Aside from brutally murdering older men, Cunanan loves to give a speech while doing so. In this case he monologued about how Lee was a powerful man attempting to build the tallest building in the world, but now Cunanan had power over him. So whereas we may have believed that Cunanan’s murders had been opportunistic, or methods for him to gain quick cash and stolen cars, it was now clear he was excited by the idea of destroying powerful men as a way of elevating his own status. Dark, dark stuff. And this extended sequence of torture and murder was one of the less pleasant things I’ve ever seen on TV. Poor Lee.
Rather than show you all that violence, let’s just settle for this image of Cunanan stabbing a honey-glazed ham! Think of it as sort of a metaphor for what had just happened in the previous scene.
Anyway, back to Marilyn. Her whole thing was, she was a sharp, professional woman who wanted the investigation undertaken in the most efficient manner possible. She verbally listed every item Cunanan had stolen from their home, and vehemently denied any knowledge of why Cunanan had surrounded her husband’s corpse in gay porn rags. The killer must’ve brought them, duh.
I also liked this strange moment when the investigators were asking Marilyn questions, but she just wanted to talk about her son’s burgeoning movie career. It’s almost poignant how in the midst of this tragedy, she was still trying to maintain her composure as a strong businesswoman and image protectress.
But of course, eventually she crumbled and gave a moving (and convincing) speech about how much she loved her husband, and that it HAD been a genuine marriage, despite whatever his leanings were. They’d been best friends and partners and each other’s support systems. And it goes without saying that Judith Light’s work was devastating in this episode. Hope she still has space on her mantel for more trophies, because dang.
Meanwhile, Cunanan was driving around in Lee’s stolen Lexus and browsing local Versace boutiques, which in my opinion is foreshadowing. But he soon realized that the built-in car phone was giving his location away whenever he passed a cell tower. It was time to find some new wheels!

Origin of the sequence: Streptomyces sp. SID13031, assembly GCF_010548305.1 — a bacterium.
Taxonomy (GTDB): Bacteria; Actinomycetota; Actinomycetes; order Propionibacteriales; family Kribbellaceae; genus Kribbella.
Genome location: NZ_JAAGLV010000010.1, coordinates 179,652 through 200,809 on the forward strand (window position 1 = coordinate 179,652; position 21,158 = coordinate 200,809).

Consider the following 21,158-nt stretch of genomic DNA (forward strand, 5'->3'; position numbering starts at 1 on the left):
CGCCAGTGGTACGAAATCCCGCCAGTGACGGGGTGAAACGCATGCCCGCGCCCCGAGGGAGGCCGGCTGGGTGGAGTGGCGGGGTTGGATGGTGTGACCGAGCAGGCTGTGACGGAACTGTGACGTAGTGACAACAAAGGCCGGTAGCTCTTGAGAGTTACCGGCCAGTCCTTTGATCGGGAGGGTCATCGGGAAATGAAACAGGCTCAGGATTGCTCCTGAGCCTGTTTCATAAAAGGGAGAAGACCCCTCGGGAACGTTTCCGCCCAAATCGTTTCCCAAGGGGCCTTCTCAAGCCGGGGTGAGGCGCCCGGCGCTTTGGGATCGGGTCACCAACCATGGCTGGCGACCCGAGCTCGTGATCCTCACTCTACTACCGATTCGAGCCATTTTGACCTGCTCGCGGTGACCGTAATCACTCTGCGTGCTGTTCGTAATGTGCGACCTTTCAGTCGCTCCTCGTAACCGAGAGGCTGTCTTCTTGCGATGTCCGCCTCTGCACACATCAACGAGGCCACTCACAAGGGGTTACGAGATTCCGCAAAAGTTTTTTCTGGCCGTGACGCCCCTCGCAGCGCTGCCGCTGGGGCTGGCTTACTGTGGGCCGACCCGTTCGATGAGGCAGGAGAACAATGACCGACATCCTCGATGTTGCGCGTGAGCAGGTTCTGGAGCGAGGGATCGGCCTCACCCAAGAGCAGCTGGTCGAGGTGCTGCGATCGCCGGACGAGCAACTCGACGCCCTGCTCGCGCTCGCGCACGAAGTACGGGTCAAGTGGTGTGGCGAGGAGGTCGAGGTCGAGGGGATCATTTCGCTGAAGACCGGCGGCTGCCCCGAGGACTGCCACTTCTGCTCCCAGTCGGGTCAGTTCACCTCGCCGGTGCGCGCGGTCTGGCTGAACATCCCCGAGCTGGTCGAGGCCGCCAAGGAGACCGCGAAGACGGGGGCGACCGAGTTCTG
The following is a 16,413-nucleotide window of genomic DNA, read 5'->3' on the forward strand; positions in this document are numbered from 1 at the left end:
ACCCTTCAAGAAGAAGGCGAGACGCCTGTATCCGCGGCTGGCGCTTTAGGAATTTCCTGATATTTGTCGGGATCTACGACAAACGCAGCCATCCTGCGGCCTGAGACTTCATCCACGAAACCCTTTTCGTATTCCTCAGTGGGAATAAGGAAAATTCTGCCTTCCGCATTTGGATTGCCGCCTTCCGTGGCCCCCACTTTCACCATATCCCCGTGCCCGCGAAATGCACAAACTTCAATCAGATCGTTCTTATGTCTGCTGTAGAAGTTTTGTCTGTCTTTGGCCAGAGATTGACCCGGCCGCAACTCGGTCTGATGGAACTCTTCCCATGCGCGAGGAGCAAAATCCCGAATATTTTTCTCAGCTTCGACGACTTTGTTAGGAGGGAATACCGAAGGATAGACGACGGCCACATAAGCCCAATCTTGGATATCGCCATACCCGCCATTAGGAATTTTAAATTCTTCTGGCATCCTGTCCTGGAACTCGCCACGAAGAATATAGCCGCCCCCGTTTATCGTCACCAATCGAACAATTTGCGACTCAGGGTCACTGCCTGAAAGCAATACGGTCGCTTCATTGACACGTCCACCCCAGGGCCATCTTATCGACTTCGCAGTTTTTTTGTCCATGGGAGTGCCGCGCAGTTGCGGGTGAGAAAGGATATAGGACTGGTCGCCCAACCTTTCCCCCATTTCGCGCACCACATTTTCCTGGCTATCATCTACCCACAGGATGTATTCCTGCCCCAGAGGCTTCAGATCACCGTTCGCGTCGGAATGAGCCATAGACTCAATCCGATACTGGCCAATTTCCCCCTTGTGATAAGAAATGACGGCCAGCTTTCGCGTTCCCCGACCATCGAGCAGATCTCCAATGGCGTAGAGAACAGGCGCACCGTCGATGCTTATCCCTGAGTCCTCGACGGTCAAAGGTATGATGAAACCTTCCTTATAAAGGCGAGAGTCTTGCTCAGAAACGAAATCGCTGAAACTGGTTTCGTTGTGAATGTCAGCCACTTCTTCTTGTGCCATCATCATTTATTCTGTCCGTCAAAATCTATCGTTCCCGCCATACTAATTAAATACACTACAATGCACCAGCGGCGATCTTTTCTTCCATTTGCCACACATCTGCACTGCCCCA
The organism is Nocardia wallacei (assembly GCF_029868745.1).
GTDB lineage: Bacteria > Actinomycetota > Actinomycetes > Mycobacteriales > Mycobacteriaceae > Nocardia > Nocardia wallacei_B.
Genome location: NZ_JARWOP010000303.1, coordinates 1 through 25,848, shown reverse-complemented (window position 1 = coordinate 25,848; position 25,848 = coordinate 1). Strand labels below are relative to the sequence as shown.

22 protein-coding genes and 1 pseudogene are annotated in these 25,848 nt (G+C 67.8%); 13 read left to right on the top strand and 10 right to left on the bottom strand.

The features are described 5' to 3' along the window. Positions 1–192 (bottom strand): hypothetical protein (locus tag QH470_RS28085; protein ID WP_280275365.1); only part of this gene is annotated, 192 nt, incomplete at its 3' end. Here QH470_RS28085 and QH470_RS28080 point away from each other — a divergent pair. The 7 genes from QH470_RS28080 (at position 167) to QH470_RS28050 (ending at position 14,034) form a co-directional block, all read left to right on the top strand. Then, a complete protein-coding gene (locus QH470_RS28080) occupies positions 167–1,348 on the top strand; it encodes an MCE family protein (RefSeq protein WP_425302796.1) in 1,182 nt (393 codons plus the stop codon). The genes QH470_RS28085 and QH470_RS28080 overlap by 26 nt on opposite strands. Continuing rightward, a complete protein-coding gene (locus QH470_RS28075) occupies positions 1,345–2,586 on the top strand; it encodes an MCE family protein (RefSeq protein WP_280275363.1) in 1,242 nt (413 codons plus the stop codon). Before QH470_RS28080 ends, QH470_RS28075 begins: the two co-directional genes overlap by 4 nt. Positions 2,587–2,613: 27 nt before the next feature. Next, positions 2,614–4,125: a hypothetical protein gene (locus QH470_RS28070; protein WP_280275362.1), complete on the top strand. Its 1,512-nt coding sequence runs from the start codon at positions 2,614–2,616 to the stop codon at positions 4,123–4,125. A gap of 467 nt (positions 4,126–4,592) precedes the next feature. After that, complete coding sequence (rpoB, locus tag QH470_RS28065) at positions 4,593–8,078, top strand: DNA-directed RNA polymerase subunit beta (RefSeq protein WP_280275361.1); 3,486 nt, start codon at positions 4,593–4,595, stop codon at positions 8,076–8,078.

And unfortunately for the poor undertaker who drove by Cunanan in a pickup, red was Cunanan’s favorite vehicle color!
Next thing we knew, he was following the man back to his mortuary, leading him into the basement at gunpoint, and then, well, you know. Truly heartbreaking. I have to be honest with you, I am not a fan of Andrew Cunanan.
We then ended with this moving scene, when Marilyn Miglin returned to the Home Shopping Network airwaves and memorialized her husband while clutching a bottle of her perfume. And while the juxtaposition of mixing pathos with consumerism could have been a salient satirical point, Judith Light’s pained emotions made it just simply devastating. In a series ostensibly about one famous murder, it’s clear Cunanan destroyed so many more lives than just Versace’s.
“A Random Killing” also served to make the point that many of the gay-related details of Cunanan’s crimes were swept under the rug in order to maintain reputations. Marilyn Miglin actively sought to prevent the press from knowing that her husband had known Cunanan prior to the murder, and while one can understand the protectiveness a victim’s family might have, it was this kind of public discomfort with gay men that hobbled Cunanan’s swift apprehension. Just another frustrating element to what has become an increasingly American horror story. (Get it? Like the show.) Great, if deeply unpleasant, stuff.
The Assassination of Gianni Versace: American Crime Story airs Wednesdays at 10 p.m. on FX.